Introduction: Rectal cancer is one of the most commonly diagnosed cancer in the world. In the UK, every year more than 16,000 new cases of rectal cancer are diagnosed. A third of diagnosed patients are deemed as ‘high risk’ with a higher probability of recurrence. The standard practice of treatment for a high-risk rectal cancer patient is Neoadjuvant chemoradiotherapy (nCRT) followed by resection surgery. This treatment pathway is associated with perioperative mortality, postoperative morbidity as well as long-term morbidity (bowel dysfunction, sexual dysfunction), the possibility of a permanent stoma and lower quality of life in general.

In the past decade, observational studies have found that in up to 30% of patients the tumour completely disappears i.e. patients have a clinical Complete Response (cCR) after nCRT. These patients with nCRT can avoid surgery and opt for active monitoring i.e. watch and wait strategy. This new cancer treatment strategy is known as organ preservation.

Similarly, studies (such as OnCoRe) have shown that this novel strategy; watch and wait is safe and does not compromise oncological and long-term survival outcomes of the patients. The possibility of avoiding permanent stoma and various complications related to it is appealing to rectal cancer patients, thus increasing popularity of watch and wait strategy.

ValCoRe Study Team attending the CAST Kick-Off Meeting in Leiden, January 2020

The decision that a patient has to take about which treatment pathway to take from available alternatives in rectal cancer is complex and there is little help available to aid them in decision making. Specifically, no work to-date has been done to investigate what outcomes are valued most by the patients and the relative value attached to different types of outcomes when undertaking either watch and wait or surgery. With value based healthcare gaining momentum across Europe, it has been increasingly important to use the concept of value based outcomes for the commissioning of treatments especially in case of adoption of new treatment such as watch and wait. Hence, this study will help to understand the relative value attached to outcomes for watch and wait strategy for patients with cCR after nCRT.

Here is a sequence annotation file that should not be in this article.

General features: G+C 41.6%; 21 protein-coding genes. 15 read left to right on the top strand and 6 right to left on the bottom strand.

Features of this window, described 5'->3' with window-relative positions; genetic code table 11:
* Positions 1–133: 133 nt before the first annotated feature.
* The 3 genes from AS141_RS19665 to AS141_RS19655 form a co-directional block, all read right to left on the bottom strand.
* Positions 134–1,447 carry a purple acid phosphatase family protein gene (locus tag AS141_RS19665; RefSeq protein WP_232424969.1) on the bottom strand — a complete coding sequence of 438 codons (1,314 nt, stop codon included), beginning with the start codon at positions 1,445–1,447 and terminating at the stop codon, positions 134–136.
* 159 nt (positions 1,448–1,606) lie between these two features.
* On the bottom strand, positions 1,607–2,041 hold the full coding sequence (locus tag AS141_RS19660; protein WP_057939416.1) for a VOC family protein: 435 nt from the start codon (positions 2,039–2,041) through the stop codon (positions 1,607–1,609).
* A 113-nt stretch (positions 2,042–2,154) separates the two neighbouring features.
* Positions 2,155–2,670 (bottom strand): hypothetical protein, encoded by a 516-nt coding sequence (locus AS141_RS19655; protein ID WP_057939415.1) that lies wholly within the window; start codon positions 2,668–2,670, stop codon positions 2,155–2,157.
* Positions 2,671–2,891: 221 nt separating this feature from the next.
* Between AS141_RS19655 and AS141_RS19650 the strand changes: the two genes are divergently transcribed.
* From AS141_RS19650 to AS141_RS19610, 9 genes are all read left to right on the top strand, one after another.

Methods: Over the three years (2021-2023), research work will be carried out in three stages. In first stage, a systematic review will be performed to identify core outcomes associated with watch and wait strategy and surgery after nCRT. After identifying core outcomes, a set of value weights will be developed by using Multi-Criteria Decision Analysis (MCDA) technique in the second stage.

MCDA is a tool to aid decision-making in the context of multiple, potentially conflicting objectives by taking into account multiple criteria in a structured and explicit manner. This technique has been widely used to make decision in various sectors however its use in healthcare is still a new concept. We will identify the most suitable MCDA method and use it to generate value weights for outcomes identified from stage one from a panel of patients and clinician experts. In the third stage, a consensus method such as nominal group technique will be used to discuss and understand how value weights generated in the second stage could be implemented in practice to inform service commissioning in rectal cancer in the context of NHS.